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Low social mobility in the UK has not improved in 30 years

31 December 2007

Social mobility in the UK remains at the low level it was for those born in 1970, with recent generations of children’s educational outcomes still overwhelmingly tied to their parents’ income, according to the latest Sutton Trust research released today.
The study, from the London School of Economics and the University of Surrey and funded by the Sutton Trust, reviews evidence related to children born between 1970 and the Millennium, to determine whether the decline in social mobility between previous generations has continued.

The main findings of the work by Dr Jo Blanden and Professor Stephen Machin show that:

  • Intergenerational income mobility for children born in the period 1970-2000 has stabilised, following the sharp decline that occurred for children born in 1970 compared with those born in 1958.
  • However, the UK remains very low on the international rankings of social mobility when compared with other advanced nations.
  • Parental background continues to exert a very powerful influence on the academic progress of children
  • Those from the poorest fifth of households but in the brightest group drop from the 88th percentile on cognitive tests at age three to the 65th percentile at age five.  Those from the richest households who are least able at age three move up from the 15th percentile to the 45th percentile by age five. If this trend were to continue, the children from affluent backgrounds would be likely to overtake the poorer children in test scores by age seven.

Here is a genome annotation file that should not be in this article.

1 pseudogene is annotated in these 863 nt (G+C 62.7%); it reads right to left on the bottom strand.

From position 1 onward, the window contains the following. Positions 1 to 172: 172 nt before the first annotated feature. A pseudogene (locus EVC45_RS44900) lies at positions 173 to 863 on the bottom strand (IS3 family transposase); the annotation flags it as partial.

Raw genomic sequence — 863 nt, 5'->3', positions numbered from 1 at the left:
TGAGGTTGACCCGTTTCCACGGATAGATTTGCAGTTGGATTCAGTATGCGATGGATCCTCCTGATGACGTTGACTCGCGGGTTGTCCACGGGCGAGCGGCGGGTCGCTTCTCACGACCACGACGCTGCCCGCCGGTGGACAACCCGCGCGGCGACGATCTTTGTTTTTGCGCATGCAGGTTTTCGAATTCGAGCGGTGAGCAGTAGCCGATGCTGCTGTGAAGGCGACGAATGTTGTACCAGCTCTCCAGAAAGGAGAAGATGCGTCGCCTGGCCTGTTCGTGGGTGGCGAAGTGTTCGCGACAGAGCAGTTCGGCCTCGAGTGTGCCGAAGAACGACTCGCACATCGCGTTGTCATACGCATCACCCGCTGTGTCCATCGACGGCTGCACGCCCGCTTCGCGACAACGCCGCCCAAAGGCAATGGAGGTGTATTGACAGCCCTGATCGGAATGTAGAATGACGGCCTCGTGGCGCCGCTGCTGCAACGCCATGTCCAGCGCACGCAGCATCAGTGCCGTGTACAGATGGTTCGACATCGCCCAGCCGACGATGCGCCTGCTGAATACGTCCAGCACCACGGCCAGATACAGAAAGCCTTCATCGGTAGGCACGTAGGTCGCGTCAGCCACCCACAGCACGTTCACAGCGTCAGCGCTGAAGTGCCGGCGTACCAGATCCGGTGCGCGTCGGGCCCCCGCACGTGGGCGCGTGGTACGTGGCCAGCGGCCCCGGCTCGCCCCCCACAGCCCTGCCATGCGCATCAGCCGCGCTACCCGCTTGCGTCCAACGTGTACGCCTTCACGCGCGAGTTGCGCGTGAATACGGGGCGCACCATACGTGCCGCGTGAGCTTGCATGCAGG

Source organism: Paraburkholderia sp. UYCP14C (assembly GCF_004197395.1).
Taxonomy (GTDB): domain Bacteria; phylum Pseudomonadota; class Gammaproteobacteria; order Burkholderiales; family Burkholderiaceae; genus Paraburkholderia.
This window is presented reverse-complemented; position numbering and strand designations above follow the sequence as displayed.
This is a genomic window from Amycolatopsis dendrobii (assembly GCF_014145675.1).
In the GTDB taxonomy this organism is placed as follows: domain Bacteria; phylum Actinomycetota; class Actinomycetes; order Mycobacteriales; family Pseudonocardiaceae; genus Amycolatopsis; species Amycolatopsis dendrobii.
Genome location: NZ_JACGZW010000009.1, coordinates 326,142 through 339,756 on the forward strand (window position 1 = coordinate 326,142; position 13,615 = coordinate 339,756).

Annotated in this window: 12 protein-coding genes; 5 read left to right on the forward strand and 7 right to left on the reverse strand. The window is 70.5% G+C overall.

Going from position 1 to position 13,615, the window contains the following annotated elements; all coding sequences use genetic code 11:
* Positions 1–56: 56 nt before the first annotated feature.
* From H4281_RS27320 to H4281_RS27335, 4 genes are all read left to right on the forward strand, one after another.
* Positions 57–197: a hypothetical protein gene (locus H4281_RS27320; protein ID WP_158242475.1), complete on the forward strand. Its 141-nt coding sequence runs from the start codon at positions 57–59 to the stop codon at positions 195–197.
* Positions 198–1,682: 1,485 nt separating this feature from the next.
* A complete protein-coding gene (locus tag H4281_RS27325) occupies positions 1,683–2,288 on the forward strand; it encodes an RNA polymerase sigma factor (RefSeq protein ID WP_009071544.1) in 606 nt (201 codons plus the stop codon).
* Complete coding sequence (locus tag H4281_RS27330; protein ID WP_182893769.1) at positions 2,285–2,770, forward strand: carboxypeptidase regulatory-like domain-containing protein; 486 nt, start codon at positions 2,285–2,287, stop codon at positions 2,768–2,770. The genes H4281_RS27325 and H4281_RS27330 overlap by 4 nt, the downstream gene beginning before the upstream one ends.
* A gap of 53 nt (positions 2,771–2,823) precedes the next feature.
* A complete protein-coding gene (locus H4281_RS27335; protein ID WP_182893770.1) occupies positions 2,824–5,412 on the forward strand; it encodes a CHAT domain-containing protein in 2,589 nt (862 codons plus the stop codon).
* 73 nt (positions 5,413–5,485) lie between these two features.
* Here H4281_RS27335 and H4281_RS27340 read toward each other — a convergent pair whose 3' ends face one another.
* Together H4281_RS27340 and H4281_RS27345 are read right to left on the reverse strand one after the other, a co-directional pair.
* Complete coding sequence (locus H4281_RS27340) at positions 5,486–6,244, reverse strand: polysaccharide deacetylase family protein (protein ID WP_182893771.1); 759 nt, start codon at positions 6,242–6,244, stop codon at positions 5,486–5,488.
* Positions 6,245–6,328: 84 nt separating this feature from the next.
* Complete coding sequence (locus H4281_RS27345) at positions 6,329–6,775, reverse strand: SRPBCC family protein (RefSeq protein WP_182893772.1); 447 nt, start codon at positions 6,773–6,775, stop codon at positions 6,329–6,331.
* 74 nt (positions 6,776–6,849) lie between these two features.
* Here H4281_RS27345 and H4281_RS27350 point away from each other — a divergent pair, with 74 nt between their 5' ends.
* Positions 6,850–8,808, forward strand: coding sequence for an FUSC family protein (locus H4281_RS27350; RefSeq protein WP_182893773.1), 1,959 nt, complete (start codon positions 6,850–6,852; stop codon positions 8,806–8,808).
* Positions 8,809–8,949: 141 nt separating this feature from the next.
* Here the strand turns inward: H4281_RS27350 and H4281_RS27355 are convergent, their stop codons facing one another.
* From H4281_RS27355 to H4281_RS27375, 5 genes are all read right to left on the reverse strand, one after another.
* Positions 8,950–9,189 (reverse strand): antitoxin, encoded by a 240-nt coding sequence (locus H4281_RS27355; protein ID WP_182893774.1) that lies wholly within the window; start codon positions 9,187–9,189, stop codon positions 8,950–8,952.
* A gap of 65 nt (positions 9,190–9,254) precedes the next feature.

• Inequalities in obtaining a degree persist across different income groups. While 44 per cent of young people from the richest 20 per cent of households acquired a degree in 2002, only 10 per cent from the poorest 20 per cent of households did so.

Sir Peter Lampl, Chairman of the Sutton Trust, commented:

“Shamefully, Britain remains stuck at the bottom of the international league tables when it comes to social mobility. It is appalling that young people’s life chances are still so tied to the fortunes of their parents, and that this situation has not improved over the last three decades.

We need a radical review of our approach to improving social mobility, starting with an independent commission to review the underlying causes for our low level of mobility and what can be done to address it. This is an issue which requires action on a broad front over a long period – it is too important to be used as a political football.”

For its part, the Sutton Trust has been funding since 1997 a wide range of education access initiatives from the early years, through primary and secondary schools, to university and beyond. In partnership with the Carnegie Corporation of New York, the Trust is also hosting a high level international summit to identify the drivers of social mobility and consider where governments and others should be focussing their efforts.

Dr Jo Blanden commented:

“By looking at the relationship between children's educational outcomes at different ages and parental income we can predict likely patterns of mobility for cohorts who have not yet reached adulthood.  On this basis we cannot find any evidence that the sharp drop in mobility observed for children growing up in the 1970s and 1980s has continued. But nor can we find evidence that mobility has improved.”